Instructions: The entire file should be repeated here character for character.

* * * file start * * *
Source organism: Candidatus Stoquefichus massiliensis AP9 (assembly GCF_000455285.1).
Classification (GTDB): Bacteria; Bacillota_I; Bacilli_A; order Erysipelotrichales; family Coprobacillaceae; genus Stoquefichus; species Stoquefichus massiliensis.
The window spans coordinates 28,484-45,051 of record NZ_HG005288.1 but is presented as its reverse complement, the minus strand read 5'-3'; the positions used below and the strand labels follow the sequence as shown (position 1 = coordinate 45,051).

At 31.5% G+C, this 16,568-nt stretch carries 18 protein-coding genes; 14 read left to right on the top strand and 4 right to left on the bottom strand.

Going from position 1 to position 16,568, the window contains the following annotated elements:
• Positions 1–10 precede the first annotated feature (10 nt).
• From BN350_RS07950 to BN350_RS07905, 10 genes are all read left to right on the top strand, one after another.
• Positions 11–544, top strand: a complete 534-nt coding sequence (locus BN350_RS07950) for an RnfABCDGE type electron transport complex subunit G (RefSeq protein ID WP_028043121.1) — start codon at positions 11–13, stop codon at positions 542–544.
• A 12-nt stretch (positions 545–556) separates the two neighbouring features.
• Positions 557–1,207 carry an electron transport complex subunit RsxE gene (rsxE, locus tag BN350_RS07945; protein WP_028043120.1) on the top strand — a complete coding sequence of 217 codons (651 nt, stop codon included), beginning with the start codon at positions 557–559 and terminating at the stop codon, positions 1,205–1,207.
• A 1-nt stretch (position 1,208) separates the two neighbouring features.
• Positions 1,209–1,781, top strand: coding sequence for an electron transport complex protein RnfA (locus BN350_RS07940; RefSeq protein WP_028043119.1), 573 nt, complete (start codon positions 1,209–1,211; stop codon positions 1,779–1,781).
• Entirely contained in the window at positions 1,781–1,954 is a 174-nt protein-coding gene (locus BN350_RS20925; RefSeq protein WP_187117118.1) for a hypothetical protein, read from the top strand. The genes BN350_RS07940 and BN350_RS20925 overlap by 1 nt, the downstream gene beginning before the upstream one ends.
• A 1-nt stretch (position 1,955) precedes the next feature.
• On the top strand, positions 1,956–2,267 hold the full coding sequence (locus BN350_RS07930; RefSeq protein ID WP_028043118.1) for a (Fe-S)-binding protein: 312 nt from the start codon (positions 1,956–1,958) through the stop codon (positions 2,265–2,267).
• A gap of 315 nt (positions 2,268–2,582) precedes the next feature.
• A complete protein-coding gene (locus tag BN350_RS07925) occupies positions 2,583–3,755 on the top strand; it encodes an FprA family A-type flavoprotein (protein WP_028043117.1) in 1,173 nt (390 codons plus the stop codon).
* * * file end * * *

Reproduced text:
Source organism: Candidatus Stoquefichus massiliensis AP9 (assembly GCF_000455285.1).
Classification (GTDB): Bacteria; Bacillota_I; Bacilli_A; order Erysipelotrichales; family Coprobacillaceae; genus Stoquefichus; species Stoquefichus massiliensis.
The window spans coordinates 28,484-45,051 of record NZ_HG005288.1 but is presented as its reverse complement, the minus strand read 5'-3'; the positions used below and the strand labels follow the sequence as shown (position 1 = coordinate 45,051).

At 31.5% G+C, this 16,568-nt stretch carries 18 protein-coding genes; 14 read left to right on the top strand and 4 right to left on the bottom strand.

Going from position 1 to position 16,568, the window contains the following annotated elements:
• Positions 1–10 precede the first annotated feature (10 nt).
• From BN350_RS07950 to BN350_RS07905, 10 genes are all read left to right on the top strand, one after another.
• Positions 11–544, top strand: a complete 534-nt coding sequence (locus BN350_RS07950) for an RnfABCDGE type electron transport complex subunit G (RefSeq protein ID WP_028043121.1) — start codon at positions 11–13, stop codon at positions 542–544.
• A 12-nt stretch (positions 545–556) separates the two neighbouring features.
• Positions 557–1,207 carry an electron transport complex subunit RsxE gene (rsxE, locus tag BN350_RS07945; protein WP_028043120.1) on the top strand — a complete coding sequence of 217 codons (651 nt, stop codon included), beginning with the start codon at positions 557–559 and terminating at the stop codon, positions 1,205–1,207.
• A 1-nt stretch (position 1,208) separates the two neighbouring features.
• Positions 1,209–1,781, top strand: coding sequence for an electron transport complex protein RnfA (locus BN350_RS07940; RefSeq protein WP_028043119.1), 573 nt, complete (start codon positions 1,209–1,211; stop codon positions 1,779–1,781).
• Entirely contained in the window at positions 1,781–1,954 is a 174-nt protein-coding gene (locus BN350_RS20925; RefSeq protein WP_187117118.1) for a hypothetical protein, read from the top strand. The genes BN350_RS07940 and BN350_RS20925 overlap by 1 nt, the downstream gene beginning before the upstream one ends.
• A 1-nt stretch (position 1,955) precedes the next feature.
• On the top strand, positions 1,956–2,267 hold the full coding sequence (locus BN350_RS07930; RefSeq protein ID WP_028043118.1) for a (Fe-S)-binding protein: 312 nt from the start codon (positions 1,956–1,958) through the stop codon (positions 2,265–2,267).
• A gap of 315 nt (positions 2,268–2,582) precedes the next feature.
• A complete protein-coding gene (locus tag BN350_RS07925) occupies positions 2,583–3,755 on the top strand; it encodes an FprA family A-type flavoprotein (protein WP_028043117.1) in 1,173 nt (390 codons plus the stop codon).